Fundraiser for PHS student’s college tuition:The Princeton and Cranbury communities have joined forces to support Amir Moon ’17 by paying for his out-of-pocket college expenses after he was accepted into Cabrini University.
Moon is known throughout Cranbury for his strong work ethic and his welcoming nature. According to Karen Callahan, a friend and supporter of Moon, Moon waits tables at Teddy’s Restaurant in Cranbury and tutors students after school. He has also been nicknamed the “Mayor of Main Street” by other Cranbury residents.
Cabrini University has offered Moon both financial aid and student grants. However, he still has to pay an annual balance of $8,230. Due to Moon’s financial circumstances, however, it became obvious to Callahan and Michelle Green, another Cranbury resident and friend of Moon, that he might not have been able to attend college due to the associated costs.
“We talked to him about his college plans over the course of the year,” said Greene. “When we realised that it was going to be a real financial burden, we decided to do something for him.”
Callahan and Greene decided to create a GoFundMe page called “It Takes A Village … Help Amir Moon” to raise $10,000. Within 24 hours, the GoFundMe page had exceeded its monetary goal. As of May 29, $19,438 has been collected through the site.
Callahan first met Moon when she handed him his eighth grade diploma as she served on the Cranbury Board of Education.
“You could tell it was a special and proud moment for him. I am hoping to see that same proud moment when he receives his diploma from Princeton High School, and four years later at Cabrini University,” wrote Callahan in an email. “In my opinion, it is our responsibility to ensure that one of our own is offered the opportunity to attend university.”
Moon is excited about attending Cabrini University, where he is planning to study elementary education.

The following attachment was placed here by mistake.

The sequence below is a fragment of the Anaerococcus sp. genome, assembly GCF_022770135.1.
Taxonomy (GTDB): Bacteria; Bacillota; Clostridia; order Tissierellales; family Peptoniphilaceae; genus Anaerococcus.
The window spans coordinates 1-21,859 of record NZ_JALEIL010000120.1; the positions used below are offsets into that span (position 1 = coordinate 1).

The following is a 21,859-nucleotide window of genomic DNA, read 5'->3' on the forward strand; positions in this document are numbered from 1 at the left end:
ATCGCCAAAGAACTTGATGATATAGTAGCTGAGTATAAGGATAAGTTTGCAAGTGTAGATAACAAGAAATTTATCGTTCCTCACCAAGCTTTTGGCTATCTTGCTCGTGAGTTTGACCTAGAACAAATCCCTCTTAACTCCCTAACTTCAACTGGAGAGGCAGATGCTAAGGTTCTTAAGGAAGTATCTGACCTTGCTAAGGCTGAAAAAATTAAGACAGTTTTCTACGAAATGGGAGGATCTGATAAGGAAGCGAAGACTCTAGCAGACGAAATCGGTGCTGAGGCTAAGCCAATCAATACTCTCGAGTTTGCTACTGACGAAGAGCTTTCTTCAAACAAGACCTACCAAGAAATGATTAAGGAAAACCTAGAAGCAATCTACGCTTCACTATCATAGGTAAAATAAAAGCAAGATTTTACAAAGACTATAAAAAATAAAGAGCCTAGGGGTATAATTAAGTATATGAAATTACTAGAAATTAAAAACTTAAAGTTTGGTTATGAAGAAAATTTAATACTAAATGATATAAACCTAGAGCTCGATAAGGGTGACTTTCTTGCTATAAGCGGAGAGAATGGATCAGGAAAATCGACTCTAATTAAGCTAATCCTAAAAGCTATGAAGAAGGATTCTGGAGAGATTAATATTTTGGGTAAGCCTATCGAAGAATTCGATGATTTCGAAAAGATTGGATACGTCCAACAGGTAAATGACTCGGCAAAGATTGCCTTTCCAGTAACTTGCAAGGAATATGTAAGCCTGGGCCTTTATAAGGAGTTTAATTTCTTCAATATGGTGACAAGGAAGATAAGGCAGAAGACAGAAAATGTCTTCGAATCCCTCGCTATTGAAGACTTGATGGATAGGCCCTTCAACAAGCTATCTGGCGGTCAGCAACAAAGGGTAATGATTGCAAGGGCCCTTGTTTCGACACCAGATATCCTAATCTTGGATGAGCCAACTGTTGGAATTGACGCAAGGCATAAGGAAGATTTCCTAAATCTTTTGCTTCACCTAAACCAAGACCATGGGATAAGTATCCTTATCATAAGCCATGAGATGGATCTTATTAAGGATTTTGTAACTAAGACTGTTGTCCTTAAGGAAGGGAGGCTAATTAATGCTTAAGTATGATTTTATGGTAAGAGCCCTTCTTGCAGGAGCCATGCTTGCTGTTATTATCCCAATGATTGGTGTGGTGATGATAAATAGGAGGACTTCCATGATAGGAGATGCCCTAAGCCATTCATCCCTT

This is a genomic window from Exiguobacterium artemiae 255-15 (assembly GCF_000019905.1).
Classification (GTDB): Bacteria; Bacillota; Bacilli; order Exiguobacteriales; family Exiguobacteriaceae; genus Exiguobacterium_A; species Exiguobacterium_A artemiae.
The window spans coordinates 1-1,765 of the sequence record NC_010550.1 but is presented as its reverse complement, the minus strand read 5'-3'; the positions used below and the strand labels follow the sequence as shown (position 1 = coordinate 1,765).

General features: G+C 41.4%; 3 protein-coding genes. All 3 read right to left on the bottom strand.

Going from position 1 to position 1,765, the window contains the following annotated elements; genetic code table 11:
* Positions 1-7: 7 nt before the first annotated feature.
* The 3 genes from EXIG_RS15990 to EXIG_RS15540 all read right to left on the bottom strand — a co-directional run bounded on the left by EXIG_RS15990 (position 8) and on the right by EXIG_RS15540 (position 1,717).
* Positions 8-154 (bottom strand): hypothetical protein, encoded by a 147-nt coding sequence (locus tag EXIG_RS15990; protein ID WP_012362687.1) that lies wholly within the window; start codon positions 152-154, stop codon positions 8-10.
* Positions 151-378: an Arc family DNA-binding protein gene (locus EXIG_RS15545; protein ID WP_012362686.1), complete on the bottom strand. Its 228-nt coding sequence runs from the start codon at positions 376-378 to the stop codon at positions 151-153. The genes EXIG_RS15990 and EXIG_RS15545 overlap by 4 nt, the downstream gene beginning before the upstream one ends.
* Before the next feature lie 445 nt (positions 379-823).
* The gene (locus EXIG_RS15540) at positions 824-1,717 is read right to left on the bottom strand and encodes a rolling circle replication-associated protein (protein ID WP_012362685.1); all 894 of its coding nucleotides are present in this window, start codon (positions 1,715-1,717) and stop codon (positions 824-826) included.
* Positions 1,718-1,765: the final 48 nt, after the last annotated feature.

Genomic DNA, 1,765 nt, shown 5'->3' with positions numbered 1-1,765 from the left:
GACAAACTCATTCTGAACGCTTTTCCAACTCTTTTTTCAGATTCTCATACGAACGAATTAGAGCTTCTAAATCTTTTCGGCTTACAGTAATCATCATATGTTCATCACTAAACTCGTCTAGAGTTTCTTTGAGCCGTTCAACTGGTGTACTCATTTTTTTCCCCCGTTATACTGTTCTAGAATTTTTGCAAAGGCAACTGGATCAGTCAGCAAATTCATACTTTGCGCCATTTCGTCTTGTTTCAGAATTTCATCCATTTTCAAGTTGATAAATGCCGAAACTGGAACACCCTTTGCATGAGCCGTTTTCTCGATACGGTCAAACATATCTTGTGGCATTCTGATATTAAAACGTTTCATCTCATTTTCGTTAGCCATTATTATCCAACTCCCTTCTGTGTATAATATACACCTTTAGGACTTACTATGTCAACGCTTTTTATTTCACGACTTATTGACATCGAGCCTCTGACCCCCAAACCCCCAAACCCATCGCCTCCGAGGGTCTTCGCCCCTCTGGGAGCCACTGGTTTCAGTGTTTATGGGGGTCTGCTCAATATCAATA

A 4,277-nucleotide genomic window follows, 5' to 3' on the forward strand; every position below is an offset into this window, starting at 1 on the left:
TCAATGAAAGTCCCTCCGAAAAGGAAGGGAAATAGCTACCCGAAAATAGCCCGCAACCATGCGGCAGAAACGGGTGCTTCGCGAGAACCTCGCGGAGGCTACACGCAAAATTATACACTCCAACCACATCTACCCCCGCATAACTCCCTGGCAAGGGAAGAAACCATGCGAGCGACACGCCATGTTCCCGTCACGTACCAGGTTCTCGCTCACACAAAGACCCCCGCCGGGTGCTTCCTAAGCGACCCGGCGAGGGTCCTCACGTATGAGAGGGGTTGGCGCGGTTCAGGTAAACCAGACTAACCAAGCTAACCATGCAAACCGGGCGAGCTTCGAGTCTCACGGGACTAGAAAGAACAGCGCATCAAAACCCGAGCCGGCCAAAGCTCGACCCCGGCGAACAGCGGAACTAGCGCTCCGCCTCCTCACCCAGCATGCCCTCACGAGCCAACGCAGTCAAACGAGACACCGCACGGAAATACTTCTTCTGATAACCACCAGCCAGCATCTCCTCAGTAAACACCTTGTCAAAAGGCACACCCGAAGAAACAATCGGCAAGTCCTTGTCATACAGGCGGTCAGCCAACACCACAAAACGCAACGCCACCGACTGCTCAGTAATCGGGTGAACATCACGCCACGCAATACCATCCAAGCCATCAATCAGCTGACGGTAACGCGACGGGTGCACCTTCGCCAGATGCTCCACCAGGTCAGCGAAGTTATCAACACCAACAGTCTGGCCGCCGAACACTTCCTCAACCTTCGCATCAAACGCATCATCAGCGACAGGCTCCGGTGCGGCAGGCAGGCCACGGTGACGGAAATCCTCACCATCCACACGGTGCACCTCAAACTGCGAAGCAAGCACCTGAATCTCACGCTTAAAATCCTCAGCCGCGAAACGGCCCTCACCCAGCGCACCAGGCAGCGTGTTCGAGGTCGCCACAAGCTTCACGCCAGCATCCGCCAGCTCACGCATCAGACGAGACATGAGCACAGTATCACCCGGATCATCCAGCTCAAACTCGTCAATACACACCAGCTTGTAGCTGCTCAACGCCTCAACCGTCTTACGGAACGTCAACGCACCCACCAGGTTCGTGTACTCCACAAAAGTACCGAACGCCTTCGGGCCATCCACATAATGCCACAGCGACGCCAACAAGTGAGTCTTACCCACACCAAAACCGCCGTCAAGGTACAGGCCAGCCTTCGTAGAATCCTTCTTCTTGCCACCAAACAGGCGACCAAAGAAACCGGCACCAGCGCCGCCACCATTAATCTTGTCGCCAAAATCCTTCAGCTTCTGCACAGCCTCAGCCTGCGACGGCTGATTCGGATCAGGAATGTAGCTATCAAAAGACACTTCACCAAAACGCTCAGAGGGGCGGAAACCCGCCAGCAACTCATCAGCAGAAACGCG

“They have an amazing education program,” said Moon. “I felt that Cabrini was for me the minute I drove into those gates.”
Callahan feels that Amir’s positivity, a trait that enables him to connect with others, sheds light onto the bright aspects of life.
“With all the turmoil and negativity in the world, it is refreshing to see someone positive like Amir,” Callahan wrote.
Moon plans to keep giving back to his community even throughout college. After graduating from college, he hopes to become an elementary school teacher.
“I want to teach students and basically help children get the opportunities I [have] received,” Moon said.
Student film featured at Nassau Film Festival:
On May 20, Helena Wolk’s ’19 film, titled Journey, was screened at the annual Nassau Film Festival.
Wolk’s film begins with introducing a girl named Heather, who is describing her sadness. Early in the film, Heather struggles with her misconception that she could just wake up one day and be happy.
As the film progress, the protagonist comes to the realization that being happy is not simply about being happy, but the journey taken to achieve it. This newfound knowledge eventually reshapes her mindset toward life.
The color yellow is the main symbol that demonstrates the theme of happiness, as Heather finds herself surrounded in yellow flowers and a yellow balloon at the start of the film.